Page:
The policy in Hellman defined sickness as "any illness or disease first manifested while this policy is in force." Id. at 1050. The court defined "first manifestation" as the moment when the disease is "first capable of diagnosis by a doctor." Id. The policy also contained an incontestability clause with a two year limitation and a pre-existing conditions limitation that are similar to the provisions in this case. Given the language of the incontestability clause, the plaintiff argued that because more than two years had passed since the issuance of the policy, the insurer could not deny coverage even though the disability had manifested itself before the policy was issued. In essence, the plaintiff asked the court to use the incontestability clause to expand the coverage of the policy.
The Hellman court examined Tennessee law, including the Krakowiak decision also cited by Defendants, and concluded that under Tennessee law an incontestability clause "goes only to the validity of the policy, without affecting its scope." Hellman, 175 F. Supp. 2d at 1052. See also Krakowiak, 1996 WL at *5, 1996 Tenn. App. Lexis at *13 ("Tennessee has adopted the majority rule that an incontestability clause limits only the insurer's ability to contest the validity of a policy which would otherwise be voidable because of the insured's fraud; the clause does not expand coverage beyond the terms of the policy."). The court found that recovery of benefits for a disability under the policy was limited by the definition of "sickness", which restricted coverage to "any illness or disease first manifested while this policy is in effect." I'd. at 1053. Since the plaintiffs disease had first manifested itself prior to the issuance of the policy, the court found that it was not covered by the policy. Accordingly, the court granted summary judgment to the insurer.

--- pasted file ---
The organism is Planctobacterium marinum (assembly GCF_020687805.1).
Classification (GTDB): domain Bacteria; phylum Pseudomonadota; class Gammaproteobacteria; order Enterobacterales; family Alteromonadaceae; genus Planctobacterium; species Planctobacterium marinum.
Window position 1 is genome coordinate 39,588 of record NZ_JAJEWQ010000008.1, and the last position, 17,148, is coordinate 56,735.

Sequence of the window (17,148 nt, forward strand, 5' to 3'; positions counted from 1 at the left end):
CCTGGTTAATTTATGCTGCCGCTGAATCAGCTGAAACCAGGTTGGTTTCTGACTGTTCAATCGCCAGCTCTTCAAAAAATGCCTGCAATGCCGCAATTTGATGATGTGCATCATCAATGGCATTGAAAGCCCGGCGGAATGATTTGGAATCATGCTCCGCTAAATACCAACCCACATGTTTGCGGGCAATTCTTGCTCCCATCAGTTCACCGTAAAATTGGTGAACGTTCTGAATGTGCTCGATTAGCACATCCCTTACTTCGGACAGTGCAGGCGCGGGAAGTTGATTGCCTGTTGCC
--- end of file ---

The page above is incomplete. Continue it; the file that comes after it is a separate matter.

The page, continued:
The arguments that were presented to the Middle District of Tennessee in Hellman *911 are precisely the same arguments presented in the case before this Court. The Court agrees with the analysis in the Hellman decision. The only potentially meaningful distinction advanced by Plaintiff in this case arises from the definition of "pre-existing condition" in his Policy. As in Hellman, pre-existing conditions are generally excluded from coverage under the Policy. However, unlike the policy language in Hellman, the definition of preexisting condition in Plaintiffs Policy includes the following language: "This is subject to the second paragraph of Incontestability." The second paragraph of Incontestability provides, "No claim for loss incurred or disability that starts after two years from the Effective Date will be reduced or denied on the grounds that a sickness or physical condition existed prior to the Effective Date." (Emphasis added.)
In the Court's opinion, this language does not prevent the insurer from denying coverage based on a sickness that was diagnosed and treated prior to the issuance of the Policy. The second paragraph of incontestability merely emphasizes the distinction, discussed at length in Krakowiak, between a condition that exists prior to the issuance of a policy and a condition that is manifest (or, as in this case, "diagnosed or treated") prior to the issuance of a policy. Krakowiak, 1996 WL at *6-7, 1996 Tenn.App. Lexis at *18-19 ("The statutorily mandated incontestable clause only prohibits denials of claims based upon the prior existence of a disease, rather than the manifestation of a disease prior to the issuance of the policy"). Therefore, the difference in policy language does not affect the scope of coverage in this case.